It was Ryan’s first time in the movies. Initially, there was no resistance on his part in lining up to enter the cinema. But when he saw the dark corridor, he immediately stepped back and started jumping up and down. Upon seeing this, SM Committee on Disability Affairs chairman Bien Mateo quickly instructed that a mobile fluorescent lamp be placed in the corridor. Thus, Ryan’s uncle and caregiver, with the help of this columnist, were able to coax Ryan to go inside the movie house. After the show, the uncle proclaimed “nag-enjoy po si Ryan (Ryan enjoyed the movie).”

“Anak, we will be watching a big TV in a big room with little lights on,” Mommy Sharon told her son Carlos, 9, days before SfM to condition him. It was also Carlo’s fist time to enter a cinema. But Mommy Sharon said she forgot to inform Carlos about the loud volume! She was so happy that SM Cinema turned the sound volume down to Carlo’s acceptable level.

Angel Talker Cathy also spotted Gio, 7, who must have thought that he was inside a big playground. His Mom Sally kept running after him inside the big cinema. Other PWAs were also allowed to play or shout, without the family worrying about being escorted out of the cinema. This allowed children to explore their environment and adjust to the crowd.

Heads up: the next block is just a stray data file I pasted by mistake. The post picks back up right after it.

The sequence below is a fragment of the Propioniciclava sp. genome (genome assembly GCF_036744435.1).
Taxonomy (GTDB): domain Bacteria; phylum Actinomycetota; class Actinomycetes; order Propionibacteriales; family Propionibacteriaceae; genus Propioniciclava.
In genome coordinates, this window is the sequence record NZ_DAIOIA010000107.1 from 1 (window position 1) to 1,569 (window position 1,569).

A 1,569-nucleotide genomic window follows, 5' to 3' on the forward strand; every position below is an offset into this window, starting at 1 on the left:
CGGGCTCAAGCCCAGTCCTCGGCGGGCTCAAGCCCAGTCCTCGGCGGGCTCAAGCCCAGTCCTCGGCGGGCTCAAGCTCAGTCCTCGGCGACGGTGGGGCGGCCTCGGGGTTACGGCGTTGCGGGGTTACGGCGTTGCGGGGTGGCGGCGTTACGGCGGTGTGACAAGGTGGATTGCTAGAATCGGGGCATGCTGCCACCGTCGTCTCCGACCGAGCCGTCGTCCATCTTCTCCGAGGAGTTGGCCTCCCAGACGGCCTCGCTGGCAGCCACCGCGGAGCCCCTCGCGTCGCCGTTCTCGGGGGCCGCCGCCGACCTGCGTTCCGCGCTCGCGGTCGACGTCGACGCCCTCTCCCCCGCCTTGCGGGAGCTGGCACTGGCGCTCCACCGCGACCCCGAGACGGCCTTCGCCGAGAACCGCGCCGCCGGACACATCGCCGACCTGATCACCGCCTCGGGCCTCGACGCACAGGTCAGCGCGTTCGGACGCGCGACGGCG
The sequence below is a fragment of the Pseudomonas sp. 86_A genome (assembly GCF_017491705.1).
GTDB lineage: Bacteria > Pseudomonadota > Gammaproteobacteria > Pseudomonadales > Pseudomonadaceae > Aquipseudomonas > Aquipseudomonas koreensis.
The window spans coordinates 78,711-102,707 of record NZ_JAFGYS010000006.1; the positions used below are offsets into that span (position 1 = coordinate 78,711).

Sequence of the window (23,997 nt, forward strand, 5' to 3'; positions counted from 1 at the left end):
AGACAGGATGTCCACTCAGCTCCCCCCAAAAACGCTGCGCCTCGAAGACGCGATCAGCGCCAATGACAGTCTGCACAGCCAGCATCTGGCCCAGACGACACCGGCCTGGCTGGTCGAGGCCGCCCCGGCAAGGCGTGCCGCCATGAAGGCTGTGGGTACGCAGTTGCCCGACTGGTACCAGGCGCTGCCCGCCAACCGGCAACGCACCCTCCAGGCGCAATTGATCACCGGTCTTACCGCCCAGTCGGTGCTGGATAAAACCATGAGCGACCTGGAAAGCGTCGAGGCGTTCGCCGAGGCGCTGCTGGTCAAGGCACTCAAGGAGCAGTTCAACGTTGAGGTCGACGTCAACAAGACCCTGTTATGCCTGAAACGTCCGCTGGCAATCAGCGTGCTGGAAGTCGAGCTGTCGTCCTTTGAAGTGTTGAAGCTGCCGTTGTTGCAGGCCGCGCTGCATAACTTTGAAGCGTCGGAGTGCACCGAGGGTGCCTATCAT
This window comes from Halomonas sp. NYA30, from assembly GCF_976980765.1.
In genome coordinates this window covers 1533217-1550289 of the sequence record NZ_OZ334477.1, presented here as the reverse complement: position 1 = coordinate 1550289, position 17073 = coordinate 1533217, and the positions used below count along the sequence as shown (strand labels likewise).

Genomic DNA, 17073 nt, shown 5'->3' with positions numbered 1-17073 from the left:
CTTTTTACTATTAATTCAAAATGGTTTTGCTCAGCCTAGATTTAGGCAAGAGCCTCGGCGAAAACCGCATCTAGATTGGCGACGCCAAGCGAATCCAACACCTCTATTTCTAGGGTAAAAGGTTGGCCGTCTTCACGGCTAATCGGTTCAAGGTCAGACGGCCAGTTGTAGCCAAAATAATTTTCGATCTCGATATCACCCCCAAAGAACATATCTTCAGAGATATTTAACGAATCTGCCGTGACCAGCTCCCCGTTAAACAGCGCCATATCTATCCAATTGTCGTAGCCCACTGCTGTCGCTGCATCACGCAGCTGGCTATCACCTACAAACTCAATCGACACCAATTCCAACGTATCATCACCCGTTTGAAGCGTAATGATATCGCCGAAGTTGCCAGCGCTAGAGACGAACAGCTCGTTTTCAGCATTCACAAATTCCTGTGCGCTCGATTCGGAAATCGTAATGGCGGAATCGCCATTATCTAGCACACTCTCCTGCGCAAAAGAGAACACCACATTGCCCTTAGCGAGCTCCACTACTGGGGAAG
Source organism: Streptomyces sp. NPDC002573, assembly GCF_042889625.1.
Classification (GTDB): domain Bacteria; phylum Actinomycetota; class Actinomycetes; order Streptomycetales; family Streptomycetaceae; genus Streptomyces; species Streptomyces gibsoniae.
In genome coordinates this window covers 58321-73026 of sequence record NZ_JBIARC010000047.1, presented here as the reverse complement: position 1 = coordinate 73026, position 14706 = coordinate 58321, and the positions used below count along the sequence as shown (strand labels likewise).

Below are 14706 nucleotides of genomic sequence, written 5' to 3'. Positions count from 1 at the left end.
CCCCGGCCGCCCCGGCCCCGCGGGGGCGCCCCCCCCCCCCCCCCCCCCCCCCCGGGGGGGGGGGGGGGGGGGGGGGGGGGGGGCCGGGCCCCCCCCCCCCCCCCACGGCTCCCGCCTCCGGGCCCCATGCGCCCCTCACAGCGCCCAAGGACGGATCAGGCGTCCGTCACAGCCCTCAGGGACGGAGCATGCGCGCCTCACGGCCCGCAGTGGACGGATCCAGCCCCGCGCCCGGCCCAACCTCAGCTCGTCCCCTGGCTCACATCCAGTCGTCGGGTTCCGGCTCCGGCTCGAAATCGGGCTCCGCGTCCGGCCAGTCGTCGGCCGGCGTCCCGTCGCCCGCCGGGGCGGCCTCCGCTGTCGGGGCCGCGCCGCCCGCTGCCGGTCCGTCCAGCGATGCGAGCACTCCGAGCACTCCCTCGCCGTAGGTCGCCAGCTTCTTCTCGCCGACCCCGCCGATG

And here’s good news: according to Bien Mateo, SM Committee on Disability Affairs plans to have monthly sensory-friendly movie showings in all SM Cinemas nationwide.

Some more tips For families who want to take their children with autism to the movies even more regularly than the planned sensory-friendly movie showings in SM Cinemas, here are some tips Angels Talk collated from different parent online fora on the matter:

1. Go during the first screening when there are less people.
2. Choose a movie appropriate for your child; avoid movies that maybe too loud or violent.
3. Sit all the way in the back so it will be less noticeable when your child starts standing, jumping up, or making noises.
4. Bring lots of your child’s favorite snacks.
5. You may also want to bring your child’s “fidget” toy/s to calm him.
6. When applicable, you may want to bring your child’s head phones to minimize sound.
7. If needed, give your child a break by bringing him to the rest room or walking him outside.
8. When available, purchase movie tickets online.


ASP will be celebrating the 15th Autism Consciousness Week from January 16 to 23, 2011. The week-long celebration will start with Angels Walk for Autism on January 16, at the Music Hall, SM Mall of Asia. For details call 7-903-5496.

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Source: Manila Bulletin: Desensitizing for movie watching